FHS student calls for unity in 9/11 remembrance speech

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The ceremony’s speakers stand at attention during the playing of “Taps.”

Robert Perea, The Fernley Reporter

Kaylee St. Clair was less than a year old when terrorists brought down the twin towers of the World Trade Center and attacked the Pentagon outside Washington , D.C. on Sept. 11, 2001.

Fernley High School senior Kaylee St. Clair

But despite not having been old enough to have seen the attacks or remember them, St. Clair said the impacts of the 9/11 attacks have shaped the lives of many millennials like herself. As the keynote speaker of the Fernley 9/11 remembrance ceremony at the Out of Town Park, she spoke of the importance of first responders and thanked those in attendance and those who could not be there.

The first thing, she said, is that life is precious and is not be taken for granted, and that people must

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“It showed us that being united is a crucial part in keeping our country strong,” St. Clair said. “It has showed the importance of law enforcement and our military and the huge sacrifices they make for people that sometimes do not even support them.”

She said what happened on 9/11 does not just shape us physically with the lives lost, but mentally by showing that some people do not value the gift of freedom to live in our country.

“I believe we as millennials and upcoming leaders have the biggest impact on what has happened and the change starts with us,” she said. “We have the choice everyday to do something different as a member of society that is slowly being divided.”

St. Clair said although 9/11 did not impact her at the time personally, it has given her a different outlook on the world and made her realize how privileged she is to have people risking their lives to protect her.

“We must support those who protect us, and we must not let our differences and opinions divide us,” she said “We must not give in to the hatred and we must overcome that by uniting with one another to be stronger.”

North Lyon County Fire Protection District Chief Scott Huntley

North Lyon County Fire Protection District Chief Scott Huntley struggled to contain his emotions as he related the story of two toddlers and two grandparents.

Eunice Hansen gave her granddaughter, Christine Lee Hansen, a Peter Rabbit, in acknowledgement of the Chinese Year of the Rabbit, which replaced her previous favorite play thing, a red Teletubby.

At two and a half years old, Christine Hansen was the youngest of the eight children who were killed on 9/11. The family was flying to flying to Los Angeles to visit her mom’s relatives and go to Disneyland, but the plane was hijacked and crashed into the South Tower of the World Trade Center..

“I don’t know Eunice, but today she is with me,” Huntley said.

Jaxson James Huntley turned two Aug. 20. He is an active toddler that loves tractors, fire trucks and monster trucks, Huntley said.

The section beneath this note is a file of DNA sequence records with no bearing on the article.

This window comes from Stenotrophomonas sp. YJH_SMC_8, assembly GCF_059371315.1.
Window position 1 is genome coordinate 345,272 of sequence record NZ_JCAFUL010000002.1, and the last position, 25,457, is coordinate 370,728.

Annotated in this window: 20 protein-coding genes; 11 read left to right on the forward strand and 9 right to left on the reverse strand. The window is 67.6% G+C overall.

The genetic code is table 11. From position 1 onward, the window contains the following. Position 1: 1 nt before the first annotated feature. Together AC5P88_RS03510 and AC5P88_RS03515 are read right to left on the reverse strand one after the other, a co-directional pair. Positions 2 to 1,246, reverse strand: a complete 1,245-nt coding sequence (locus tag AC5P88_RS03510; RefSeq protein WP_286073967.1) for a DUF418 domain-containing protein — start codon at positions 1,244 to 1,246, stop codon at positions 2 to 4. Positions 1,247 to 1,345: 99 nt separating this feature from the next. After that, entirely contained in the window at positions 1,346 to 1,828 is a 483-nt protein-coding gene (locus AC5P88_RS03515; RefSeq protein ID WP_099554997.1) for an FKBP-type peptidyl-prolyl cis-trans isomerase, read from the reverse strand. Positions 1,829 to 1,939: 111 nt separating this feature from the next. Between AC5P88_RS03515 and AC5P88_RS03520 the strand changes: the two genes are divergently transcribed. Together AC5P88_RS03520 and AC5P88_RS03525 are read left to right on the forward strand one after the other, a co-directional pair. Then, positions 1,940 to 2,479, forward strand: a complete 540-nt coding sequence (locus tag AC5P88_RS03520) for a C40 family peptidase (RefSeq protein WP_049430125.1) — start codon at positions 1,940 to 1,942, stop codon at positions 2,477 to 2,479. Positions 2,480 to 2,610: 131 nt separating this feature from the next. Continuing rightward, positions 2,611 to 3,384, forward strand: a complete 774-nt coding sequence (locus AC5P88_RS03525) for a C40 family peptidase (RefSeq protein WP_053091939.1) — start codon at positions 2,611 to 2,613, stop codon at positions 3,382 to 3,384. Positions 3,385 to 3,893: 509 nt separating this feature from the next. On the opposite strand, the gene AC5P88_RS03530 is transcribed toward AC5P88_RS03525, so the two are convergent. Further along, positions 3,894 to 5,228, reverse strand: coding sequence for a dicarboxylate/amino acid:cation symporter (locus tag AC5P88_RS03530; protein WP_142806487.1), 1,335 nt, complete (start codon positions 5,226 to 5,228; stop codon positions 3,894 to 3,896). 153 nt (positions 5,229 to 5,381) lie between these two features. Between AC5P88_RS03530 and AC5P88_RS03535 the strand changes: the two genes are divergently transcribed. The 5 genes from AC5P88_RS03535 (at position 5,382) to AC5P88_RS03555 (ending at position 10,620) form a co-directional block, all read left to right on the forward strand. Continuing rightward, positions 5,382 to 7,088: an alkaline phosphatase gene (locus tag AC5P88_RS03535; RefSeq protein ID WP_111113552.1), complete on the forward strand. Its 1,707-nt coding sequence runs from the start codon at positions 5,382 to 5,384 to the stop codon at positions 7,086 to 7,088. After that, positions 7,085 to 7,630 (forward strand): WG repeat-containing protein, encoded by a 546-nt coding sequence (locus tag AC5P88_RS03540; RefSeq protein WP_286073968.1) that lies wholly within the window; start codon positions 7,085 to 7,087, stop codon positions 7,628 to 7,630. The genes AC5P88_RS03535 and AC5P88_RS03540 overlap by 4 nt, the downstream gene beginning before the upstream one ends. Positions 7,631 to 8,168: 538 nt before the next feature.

“Jaxson James Huntley has a bright and unlimited future,” Huntley said. “He intends in going to Disneyland in a year and half with his papa. He’s greatly loved by his papa, and I can only imagine the pain and loss by Eunice Hansen. Her dreams of watching her granddaughter grow were ripped away. I feel I owe it to Eunice Hansen to savor my Jaxson.”

Lyon County Sheriff Al McNeil

Lyon County Sheriff Al McNeil said that until 9/11, terrorism was mostly limited to acts Americans saw on foreign shores.

“But on Sept. 11, the world of terrorism came to the shores of the United States, and we were no longer isolated,” McNeil said.

That created a sense of nationalism, as the ranks of those joining the ranks of the military began to swell.

“Today, we must not fall into a sense of false security,” he said. “There are still lone wolves who avoid detection in order to become a false martyr by killing and harming more innocent people.”

McNeil, with Mayor Pro Tem Sue Seidl, also presented Fernley’s Patriot of the Year award to Nevada Veterans Coalition volunteer Sharon Serekno.

Sharon Serenko, left reacts in shock after receiving the award as Fernley’s Patriot of the Year.

The day before the ceremony, Serenko was working on her computer when her son, Keith Gravely, sent her a text asking what she was doing. Gravely told her to look out her front door, and as she did, he was walking up to her front door.

“He flew out from Orange County just for this,” Serenko said. “I am just overwhelmed.”

Gravely, who lives in Lake Forest, Calif. said he’d been told a couple of weeks before about the award, but was sworn to secrecy.

Serenko and her husband Mick moved to Fernley in 1991 after he retired from the Navy, and he served as a LCSO deputy. In 2004, he died of a massive heart attack while transporting a prisoner to jail.

Serenko has volunteered with the coalition and as a LCSO Volunteer in Policing since then. She is one of three chaplains with the Veterans Coalition and serves as its treasurer, and also serves on the Lyon County Sheriff’s Advisory Council which raises money for the K-9 program, among other activities.

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